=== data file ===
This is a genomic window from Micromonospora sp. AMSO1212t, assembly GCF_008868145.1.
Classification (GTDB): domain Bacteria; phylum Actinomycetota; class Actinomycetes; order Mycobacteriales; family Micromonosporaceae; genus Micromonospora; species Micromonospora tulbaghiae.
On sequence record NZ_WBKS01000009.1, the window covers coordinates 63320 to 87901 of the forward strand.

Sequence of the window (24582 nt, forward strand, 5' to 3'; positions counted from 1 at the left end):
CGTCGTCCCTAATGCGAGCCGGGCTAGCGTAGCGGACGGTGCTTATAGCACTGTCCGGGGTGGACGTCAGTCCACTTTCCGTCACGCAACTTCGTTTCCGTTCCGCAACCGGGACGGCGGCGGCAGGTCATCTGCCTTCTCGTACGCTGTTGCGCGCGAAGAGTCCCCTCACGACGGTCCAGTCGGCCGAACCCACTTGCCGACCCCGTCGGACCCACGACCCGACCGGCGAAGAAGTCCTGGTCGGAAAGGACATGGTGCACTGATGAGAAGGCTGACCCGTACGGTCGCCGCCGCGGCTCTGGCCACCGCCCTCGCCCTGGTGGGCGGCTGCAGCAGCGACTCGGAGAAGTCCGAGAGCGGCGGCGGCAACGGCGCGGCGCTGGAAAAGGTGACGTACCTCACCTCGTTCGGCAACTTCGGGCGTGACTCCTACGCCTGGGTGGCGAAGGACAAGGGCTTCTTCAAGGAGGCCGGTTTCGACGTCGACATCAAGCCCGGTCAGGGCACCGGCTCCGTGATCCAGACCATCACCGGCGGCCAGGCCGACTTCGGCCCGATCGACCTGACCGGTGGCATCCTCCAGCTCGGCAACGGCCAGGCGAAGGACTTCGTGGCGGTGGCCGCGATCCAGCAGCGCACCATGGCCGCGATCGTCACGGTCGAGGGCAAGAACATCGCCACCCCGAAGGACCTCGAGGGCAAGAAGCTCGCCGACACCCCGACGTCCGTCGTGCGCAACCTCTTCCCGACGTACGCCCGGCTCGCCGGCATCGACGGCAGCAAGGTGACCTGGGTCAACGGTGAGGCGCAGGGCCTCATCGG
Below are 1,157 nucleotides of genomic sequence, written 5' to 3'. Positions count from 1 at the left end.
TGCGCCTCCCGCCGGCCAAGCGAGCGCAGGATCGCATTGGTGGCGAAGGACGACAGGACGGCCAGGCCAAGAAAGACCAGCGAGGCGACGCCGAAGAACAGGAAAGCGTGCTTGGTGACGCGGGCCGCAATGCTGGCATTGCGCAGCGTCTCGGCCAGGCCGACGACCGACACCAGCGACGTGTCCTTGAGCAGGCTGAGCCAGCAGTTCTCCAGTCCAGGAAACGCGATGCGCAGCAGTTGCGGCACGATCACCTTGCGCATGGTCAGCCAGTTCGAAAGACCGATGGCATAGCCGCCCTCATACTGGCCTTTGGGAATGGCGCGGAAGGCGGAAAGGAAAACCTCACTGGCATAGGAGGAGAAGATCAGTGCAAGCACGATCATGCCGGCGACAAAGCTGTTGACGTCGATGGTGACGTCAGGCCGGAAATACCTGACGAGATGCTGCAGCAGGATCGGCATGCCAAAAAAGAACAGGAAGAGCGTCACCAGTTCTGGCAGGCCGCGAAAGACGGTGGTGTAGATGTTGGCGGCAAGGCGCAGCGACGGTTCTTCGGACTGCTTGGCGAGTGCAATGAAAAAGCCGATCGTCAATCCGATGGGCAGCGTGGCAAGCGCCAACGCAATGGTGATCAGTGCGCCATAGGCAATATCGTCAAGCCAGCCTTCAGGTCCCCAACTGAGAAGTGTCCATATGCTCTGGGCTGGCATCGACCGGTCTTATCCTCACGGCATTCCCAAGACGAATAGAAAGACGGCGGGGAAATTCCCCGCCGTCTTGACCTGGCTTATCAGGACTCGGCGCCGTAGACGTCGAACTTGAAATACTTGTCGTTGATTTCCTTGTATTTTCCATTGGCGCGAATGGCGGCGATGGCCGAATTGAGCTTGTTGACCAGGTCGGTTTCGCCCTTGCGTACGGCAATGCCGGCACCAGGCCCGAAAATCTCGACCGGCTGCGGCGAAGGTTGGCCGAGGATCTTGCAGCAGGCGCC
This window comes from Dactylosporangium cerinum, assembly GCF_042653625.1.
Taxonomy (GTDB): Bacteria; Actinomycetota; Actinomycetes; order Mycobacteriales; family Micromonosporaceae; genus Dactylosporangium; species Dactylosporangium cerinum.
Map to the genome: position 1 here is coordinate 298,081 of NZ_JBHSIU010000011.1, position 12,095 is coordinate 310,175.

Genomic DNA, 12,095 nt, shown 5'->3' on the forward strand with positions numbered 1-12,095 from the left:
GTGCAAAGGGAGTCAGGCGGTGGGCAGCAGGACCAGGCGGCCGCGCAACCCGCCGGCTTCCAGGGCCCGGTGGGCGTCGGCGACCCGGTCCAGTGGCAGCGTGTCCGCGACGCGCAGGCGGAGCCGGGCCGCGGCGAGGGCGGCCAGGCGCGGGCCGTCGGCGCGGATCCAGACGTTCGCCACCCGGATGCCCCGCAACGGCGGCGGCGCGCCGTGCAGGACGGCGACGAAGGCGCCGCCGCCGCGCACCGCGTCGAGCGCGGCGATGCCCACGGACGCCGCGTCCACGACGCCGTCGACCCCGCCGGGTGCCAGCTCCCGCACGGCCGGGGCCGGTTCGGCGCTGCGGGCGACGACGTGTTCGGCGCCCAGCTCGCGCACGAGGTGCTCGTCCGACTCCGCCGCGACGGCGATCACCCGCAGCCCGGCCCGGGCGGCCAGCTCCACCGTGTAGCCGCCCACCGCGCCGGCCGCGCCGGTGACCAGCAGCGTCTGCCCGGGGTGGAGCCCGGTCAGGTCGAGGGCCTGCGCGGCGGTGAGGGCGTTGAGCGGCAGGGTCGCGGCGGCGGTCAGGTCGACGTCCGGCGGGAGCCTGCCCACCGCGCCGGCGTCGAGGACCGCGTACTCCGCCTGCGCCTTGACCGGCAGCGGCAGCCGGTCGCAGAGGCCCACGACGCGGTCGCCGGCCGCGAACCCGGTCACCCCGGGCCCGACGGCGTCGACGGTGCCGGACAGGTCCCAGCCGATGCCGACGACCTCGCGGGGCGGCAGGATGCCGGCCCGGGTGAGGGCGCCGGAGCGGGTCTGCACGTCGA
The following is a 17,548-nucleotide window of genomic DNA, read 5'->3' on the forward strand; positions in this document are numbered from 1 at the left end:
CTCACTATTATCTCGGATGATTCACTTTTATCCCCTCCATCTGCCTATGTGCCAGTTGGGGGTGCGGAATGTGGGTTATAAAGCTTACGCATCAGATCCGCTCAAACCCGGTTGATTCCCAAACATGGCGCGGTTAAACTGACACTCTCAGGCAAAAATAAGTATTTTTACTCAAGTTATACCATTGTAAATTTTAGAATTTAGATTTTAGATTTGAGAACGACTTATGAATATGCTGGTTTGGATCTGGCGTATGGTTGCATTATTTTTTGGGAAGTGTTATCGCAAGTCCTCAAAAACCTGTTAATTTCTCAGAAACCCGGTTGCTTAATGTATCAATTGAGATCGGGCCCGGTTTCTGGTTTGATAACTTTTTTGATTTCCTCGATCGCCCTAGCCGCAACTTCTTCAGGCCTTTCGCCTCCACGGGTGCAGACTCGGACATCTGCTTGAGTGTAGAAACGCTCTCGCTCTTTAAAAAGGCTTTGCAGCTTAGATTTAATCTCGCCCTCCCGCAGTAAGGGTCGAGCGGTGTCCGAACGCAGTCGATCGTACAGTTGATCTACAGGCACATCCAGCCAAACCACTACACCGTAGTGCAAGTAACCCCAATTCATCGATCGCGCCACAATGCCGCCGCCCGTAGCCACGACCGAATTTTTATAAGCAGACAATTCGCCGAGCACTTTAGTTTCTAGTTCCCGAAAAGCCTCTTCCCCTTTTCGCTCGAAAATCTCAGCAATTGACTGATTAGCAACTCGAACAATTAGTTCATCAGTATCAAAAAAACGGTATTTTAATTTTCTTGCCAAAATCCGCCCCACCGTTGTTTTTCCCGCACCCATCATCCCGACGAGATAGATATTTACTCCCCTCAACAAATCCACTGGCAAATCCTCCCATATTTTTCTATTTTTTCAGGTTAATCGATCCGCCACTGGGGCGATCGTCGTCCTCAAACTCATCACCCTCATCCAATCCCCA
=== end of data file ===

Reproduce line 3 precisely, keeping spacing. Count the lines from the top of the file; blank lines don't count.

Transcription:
On sequence record NZ_WBKS01000009.1, the window covers coordinates 63320 to 87901 of the forward strand.